Author Thomas Harris is not one for interviews. Yet despite the mystery that surrounds him, he’s said to be a friendly individual with a keen interest in gourmet cooking.
That’s what makes his most famous creation, the monstrous Dr. Hannibal “The Cannibal” Lecter, all the more surprising.
Harris gave readers an in-depth look at Lecter’s psychology over the course of 4 novels.
Fans may have thought the book had been closed on the “good” doctor after 2006’s Hannibal Rising. However, it turned out the writer had one more trick up his sleeve.
2013 marked the 25th anniversary of The Silence of the Lambs, arguably Harris’s best-known novel. The screen adaptation cast Anthony Hopkins in what is regarded as the definitive performance as Lecter.
One line of dialogue from the 1991 movie stands out above all others: “A census taker once tried to test me. I ate his liver with some fava beans and a nice chianti.”
Harris chose the occasion to pen an introduction, revealing what inspired him to create the liver-eating legend… or rather “who.”
It transpired that a seed had been planted in Harris’s mind as he researched a short story in the early Sixties.
The young pulp scribe had ventured into Mexico’s Nuevo Leon State Prison to interview inmate Dykes Askew Simmons.
Simmons was the focus of the talk, but Harris’s attention was grabbed when he learned of an incident involving an incarcerated surgeon, Alfredo Ballí Treviño.
After a botched escape attempt, Simmons faced death through a gunshot wound. Treviño stepped in to work his magic.
Harris decided he had to talk to this doctor. Treviño had been convicted in 1961 for killing his lover Jesús Castillo Rangel. Rangel was drugged before having his throat slit.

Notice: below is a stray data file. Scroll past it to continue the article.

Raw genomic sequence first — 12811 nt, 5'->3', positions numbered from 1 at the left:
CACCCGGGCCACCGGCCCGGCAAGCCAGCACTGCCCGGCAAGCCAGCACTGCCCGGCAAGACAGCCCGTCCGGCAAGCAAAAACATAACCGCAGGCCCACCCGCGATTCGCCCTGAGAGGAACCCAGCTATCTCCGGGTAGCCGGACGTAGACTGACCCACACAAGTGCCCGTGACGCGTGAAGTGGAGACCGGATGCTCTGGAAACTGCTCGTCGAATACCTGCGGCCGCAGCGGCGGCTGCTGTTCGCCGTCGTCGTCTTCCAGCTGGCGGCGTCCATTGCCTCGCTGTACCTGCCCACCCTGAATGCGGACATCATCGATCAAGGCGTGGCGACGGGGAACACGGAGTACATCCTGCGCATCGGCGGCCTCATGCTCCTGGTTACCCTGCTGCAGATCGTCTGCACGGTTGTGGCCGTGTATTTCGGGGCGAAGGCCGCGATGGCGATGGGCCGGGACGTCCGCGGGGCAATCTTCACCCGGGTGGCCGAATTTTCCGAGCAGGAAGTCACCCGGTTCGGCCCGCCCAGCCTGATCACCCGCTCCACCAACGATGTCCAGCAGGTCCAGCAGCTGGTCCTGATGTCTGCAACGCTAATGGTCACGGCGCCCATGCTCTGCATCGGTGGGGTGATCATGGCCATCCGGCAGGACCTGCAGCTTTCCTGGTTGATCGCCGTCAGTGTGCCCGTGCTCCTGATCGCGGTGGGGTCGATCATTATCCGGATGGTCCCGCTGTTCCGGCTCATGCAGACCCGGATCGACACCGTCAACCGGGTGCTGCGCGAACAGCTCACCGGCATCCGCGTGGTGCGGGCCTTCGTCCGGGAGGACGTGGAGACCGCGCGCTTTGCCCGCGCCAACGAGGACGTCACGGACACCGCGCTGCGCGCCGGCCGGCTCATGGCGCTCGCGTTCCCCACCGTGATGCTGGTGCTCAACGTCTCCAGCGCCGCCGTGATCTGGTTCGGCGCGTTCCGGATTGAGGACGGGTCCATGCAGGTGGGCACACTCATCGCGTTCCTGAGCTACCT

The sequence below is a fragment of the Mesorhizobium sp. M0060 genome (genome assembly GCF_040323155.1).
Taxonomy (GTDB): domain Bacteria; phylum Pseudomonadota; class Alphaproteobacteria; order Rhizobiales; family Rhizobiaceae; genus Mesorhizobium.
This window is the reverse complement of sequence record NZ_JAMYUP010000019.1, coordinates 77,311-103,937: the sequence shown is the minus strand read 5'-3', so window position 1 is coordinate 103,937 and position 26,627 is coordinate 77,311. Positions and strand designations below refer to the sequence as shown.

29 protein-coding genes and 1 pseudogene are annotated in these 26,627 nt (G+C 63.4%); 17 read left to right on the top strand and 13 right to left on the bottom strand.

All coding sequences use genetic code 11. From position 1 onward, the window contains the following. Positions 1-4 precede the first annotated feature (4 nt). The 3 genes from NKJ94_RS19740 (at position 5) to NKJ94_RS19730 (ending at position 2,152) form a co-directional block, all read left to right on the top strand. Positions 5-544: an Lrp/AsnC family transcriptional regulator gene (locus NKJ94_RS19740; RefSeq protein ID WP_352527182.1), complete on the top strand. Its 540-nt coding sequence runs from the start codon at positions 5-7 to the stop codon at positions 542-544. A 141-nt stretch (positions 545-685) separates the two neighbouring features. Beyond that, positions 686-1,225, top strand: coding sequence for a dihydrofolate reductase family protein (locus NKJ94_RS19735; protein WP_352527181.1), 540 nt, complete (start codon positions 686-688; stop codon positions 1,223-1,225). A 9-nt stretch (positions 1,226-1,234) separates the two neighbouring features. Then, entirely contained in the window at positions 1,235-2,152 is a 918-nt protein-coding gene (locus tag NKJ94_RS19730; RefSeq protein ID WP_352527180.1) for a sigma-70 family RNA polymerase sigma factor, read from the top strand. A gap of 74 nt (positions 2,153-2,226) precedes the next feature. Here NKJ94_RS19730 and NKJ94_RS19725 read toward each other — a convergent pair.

He was then dismembered and buried. Speculation abounds over the motive for the crime but one thing that can’t be denied was its combination of methodical precision and shocking brutality.
By all accounts, the conversation between Harris and Treviño revealed the contrast between the sociopath and the sophisticate that was Dr. Lecter’s trademark.
As mentioned in a 2014 article for the website Medical Bag, “Harris later described Treviño as a man who had ‘a certain elegance about him,’ even though the doctor lectured the writer on the subject of the nature of torture during their conversation. After the interview, a prison guard said to Harris: ‘Hombre! He will never leave this place. He is insane.’”
Just as Lecter spent part of his life in Florence, enjoying the finer things and dressing like an operatic villain, so Treviño was known for his sense of style.
In 2013 the Latin Times described him as wearing “light colored ensembles, suits, white shoes, dark shades (because he was sensitive to light) and a golden Rolex President that he carried around everywhere and no one dared to touch.”
Vice published a piece by writer Diego Enrique Osorno, who said Harris approached him about tracking down Treviño when composing his Lambs introduction many years later.
According to Osorno, Harris wrote “I need information about a medical doctor, known in the press as ‘The Werewolf of Nuevo Leon,’ who was a prisoner in the Nuevo Leon State Prison in the late 1950s and the 1960s. I do not know his name.
The doctor was convicted of killing hitchhikers in Nuevo Leon, dismembering them and throwing them piecemeal out of his car at night.”
There were stories concerning other murders but these were never substantiated. Harris referred to him in his introduction as “Dr. Salazar” so it’s unclear what was embellished and what was accurate.
As for the “real” Lecter, he left prison in 2000 after his sentence was commuted. If he did conduct a reign of terror, he had no interest in continuing it.
The Latin Times reports that “Although many judged the doctor after he was released from jail, he continued to practice medicine at the same place he had killed his victim. His patients were mostly senior citizens, whom he didn’t charge or suggested a symbolic contribution.”
Treviño died in 2009 from prostate cancer before he could see his name achieve another kind of infamy. He was 77.
It’s not known whether he received a visit from a census taker.